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Importance of Innovation and Transformation In History

1. According to Murray, what factors contribute to successful innovation? Unsuccessful innovation?

2. What can we learn from the lessons of past innovations and apply to today?

3. What historical fallacies have been introduced into the transformation debate?

4. How can history be properly used in the transformation dialogue?

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1. According to Murray, what factors contribute to successful innovation? Unsuccessful innovation?

One factor contributing to unsuccessful innovation a mass Stakhanovite-like* operation at that service's doctrine center, a program in which the entire staff, from the commander to the lowliest enlisted person, are working twelve hours a day, six days a week, to realize the service chief's vision of innovation.
That is unfortunate; it is inconceivable that any valuable thinking, much less progress toward substantial innovation, could be taking place under such conditions.

It is the set of attitudes and cultures that characterizes U.S. military services at the beginning of what appears to be an extended period of peace. These are attitudes and cultures of a sort that may make real innovation, when it counts, impossible. These attitudes and cultures stifle innovation.

According to Murray for successful innovation it is required -innovation that rested on a careful analysis of the past-suggests that many of the problems that confronted American and British air forces were self-inflicted, arising from contempt for the lessons of the past (even the immediate past) in a rush to get on with the future. In short careful analysis of the part is important for successful innovation.

According to Murray those cultures that encouraged discussion, study and honest experimentation let to innovation. There is another crucial element in the innovation equation-the culture of military organizations. The services that innovated with considerable success in the interwar period possessed internal cultures that encouraged debate, study, and honest experimentation in their preparations for war.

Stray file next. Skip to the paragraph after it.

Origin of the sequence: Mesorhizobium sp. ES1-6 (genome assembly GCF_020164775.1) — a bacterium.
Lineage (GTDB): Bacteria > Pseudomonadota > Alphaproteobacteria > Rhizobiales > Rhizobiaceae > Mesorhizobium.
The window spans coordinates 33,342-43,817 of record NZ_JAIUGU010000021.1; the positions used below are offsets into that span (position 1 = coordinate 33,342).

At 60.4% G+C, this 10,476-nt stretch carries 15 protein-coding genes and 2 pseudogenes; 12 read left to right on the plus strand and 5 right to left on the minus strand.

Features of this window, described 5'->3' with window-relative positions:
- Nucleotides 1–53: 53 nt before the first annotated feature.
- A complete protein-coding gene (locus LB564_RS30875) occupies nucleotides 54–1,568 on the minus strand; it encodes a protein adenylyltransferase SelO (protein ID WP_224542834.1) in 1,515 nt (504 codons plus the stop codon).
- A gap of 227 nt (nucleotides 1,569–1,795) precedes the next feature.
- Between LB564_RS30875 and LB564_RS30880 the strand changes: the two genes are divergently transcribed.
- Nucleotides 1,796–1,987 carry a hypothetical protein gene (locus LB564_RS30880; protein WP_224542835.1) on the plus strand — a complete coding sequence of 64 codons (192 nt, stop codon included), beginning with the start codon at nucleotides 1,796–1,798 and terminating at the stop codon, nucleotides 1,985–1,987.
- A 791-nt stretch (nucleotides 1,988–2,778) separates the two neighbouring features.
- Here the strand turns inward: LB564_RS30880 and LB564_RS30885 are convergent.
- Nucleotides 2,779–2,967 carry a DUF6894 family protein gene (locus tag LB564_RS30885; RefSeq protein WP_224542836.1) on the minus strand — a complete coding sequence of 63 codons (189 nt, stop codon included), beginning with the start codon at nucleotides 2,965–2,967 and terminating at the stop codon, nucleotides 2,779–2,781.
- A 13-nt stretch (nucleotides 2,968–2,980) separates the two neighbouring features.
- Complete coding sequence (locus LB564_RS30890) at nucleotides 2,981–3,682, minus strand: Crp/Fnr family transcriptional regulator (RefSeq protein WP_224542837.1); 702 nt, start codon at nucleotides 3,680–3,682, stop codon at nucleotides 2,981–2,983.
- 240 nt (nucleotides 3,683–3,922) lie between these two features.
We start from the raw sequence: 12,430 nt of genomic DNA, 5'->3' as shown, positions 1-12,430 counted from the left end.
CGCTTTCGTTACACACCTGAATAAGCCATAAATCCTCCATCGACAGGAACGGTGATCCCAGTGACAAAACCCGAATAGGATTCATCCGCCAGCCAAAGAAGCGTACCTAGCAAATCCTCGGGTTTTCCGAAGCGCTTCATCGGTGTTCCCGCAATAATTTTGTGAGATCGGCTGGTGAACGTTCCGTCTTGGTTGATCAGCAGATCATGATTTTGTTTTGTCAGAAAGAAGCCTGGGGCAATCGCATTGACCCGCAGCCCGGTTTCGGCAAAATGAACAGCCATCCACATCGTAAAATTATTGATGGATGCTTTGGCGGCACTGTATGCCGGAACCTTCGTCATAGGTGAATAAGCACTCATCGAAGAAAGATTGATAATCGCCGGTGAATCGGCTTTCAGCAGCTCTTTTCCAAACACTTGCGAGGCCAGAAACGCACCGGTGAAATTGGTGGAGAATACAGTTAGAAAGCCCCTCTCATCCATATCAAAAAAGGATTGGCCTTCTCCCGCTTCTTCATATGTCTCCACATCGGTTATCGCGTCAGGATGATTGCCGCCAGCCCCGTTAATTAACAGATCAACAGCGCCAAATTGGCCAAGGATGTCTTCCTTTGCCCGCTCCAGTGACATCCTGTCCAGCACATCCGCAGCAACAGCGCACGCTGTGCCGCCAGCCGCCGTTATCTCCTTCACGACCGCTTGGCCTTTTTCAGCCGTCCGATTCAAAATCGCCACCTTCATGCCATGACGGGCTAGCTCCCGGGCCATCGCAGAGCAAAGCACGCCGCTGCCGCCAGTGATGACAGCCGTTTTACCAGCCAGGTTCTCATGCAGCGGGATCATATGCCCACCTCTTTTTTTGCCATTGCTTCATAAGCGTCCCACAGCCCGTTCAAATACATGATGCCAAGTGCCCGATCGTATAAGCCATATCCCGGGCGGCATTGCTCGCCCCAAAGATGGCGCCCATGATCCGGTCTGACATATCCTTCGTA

The services that innovated with considerable success in the interwar period possessed internal cultures that encouraged debate, study, and honest experimentation in their preparations for war.

In effect, it is a benchmark against which one can measure the success or otherwise of innovation in the trends and the attitudes of its officer corps and senior leadership as to their likely receptiveness to innovation and the major conceptual changes to come in the next decades.

For successful innovation even though these facilities cannot replicate the conditions of combat, they do provide a framework for preparing for combat in a way that is superior by an order of magnitude to anything available in previous decades. This state of affairs is encouraging, because the historical record suggests that at the heart of innovation lie discrete, ...

Solution Summary

Research is listed to reiterate Murray and the value of innovation.

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